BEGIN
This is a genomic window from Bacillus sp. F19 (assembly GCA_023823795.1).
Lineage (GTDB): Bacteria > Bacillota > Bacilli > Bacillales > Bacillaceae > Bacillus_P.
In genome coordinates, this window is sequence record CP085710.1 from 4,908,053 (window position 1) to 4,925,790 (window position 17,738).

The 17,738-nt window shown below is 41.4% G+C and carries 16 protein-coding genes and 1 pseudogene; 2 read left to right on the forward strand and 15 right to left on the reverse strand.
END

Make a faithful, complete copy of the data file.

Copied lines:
This is a genomic window from Bacillus sp. F19 (assembly GCA_023823795.1).
Lineage (GTDB): Bacteria > Bacillota > Bacilli > Bacillales > Bacillaceae > Bacillus_P.
In genome coordinates, this window is sequence record CP085710.1 from 4,908,053 (window position 1) to 4,925,790 (window position 17,738).

The 17,738-nt window shown below is 41.4% G+C and carries 16 protein-coding genes and 1 pseudogene; 2 read left to right on the forward strand and 15 right to left on the reverse strand.